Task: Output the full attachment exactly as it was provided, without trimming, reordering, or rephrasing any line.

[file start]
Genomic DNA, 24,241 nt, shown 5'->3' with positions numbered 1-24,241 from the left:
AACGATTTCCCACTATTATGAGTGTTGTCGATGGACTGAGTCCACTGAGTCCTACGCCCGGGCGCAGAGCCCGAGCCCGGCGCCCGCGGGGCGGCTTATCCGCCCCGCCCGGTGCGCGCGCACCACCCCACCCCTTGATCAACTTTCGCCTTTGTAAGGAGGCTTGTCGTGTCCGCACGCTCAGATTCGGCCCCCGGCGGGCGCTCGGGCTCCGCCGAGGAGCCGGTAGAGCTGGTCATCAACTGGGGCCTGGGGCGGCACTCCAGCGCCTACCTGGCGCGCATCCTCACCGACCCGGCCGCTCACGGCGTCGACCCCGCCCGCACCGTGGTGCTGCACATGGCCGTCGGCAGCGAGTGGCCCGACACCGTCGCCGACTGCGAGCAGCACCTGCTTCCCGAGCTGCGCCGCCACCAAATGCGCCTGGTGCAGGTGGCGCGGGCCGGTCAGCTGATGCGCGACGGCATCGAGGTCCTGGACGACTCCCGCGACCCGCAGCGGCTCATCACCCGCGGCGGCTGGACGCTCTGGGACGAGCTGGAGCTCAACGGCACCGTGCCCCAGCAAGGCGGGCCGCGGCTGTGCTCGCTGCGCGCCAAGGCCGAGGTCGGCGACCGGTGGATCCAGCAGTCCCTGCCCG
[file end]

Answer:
Genomic DNA, 24,241 nt, shown 5'->3' with positions numbered 1-24,241 from the left:
AACGATTTCCCACTATTATGAGTGTTGTCGATGGACTGAGTCCACTGAGTCCTACGCCCGGGCGCAGAGCCCGAGCCCGGCGCCCGCGGGGCGGCTTATCCGCCCCGCCCGGTGCGCGCGCACCACCCCACCCCTTGATCAACTTTCGCCTTTGTAAGGAGGCTTGTCGTGTCCGCACGCTCAGATTCGGCCCCCGGCGGGCGCTCGGGCTCCGCCGAGGAGCCGGTAGAGCTGGTCATCAACTGGGGCCTGGGGCGGCACTCCAGCGCCTACCTGGCGCGCATCCTCACCGACCCGGCCGCTCACGGCGTCGACCCCGCCCGCACCGTGGTGCTGCACATGGCCGTCGGCAGCGAGTGGCCCGACACCGTCGCCGACTGCGAGCAGCACCTGCTTCCCGAGCTGCGCCGCCACCAAATGCGCCTGGTGCAGGTGGCGCGGGCCGGTCAGCTGATGCGCGACGGCATCGAGGTCCTGGACGACTCCCGCGACCCGCAGCGGCTCATCACCCGCGGCGGCTGGACGCTCTGGGACGAGCTGGAGCTCAACGGCACCGTGCCCCAGCAAGGCGGGCCGCGGCTGTGCTCGCTGCGCGCCAAGGCCGAGGTCGGCGACCGGTGGATCCAGCAGTCCCTGCCCG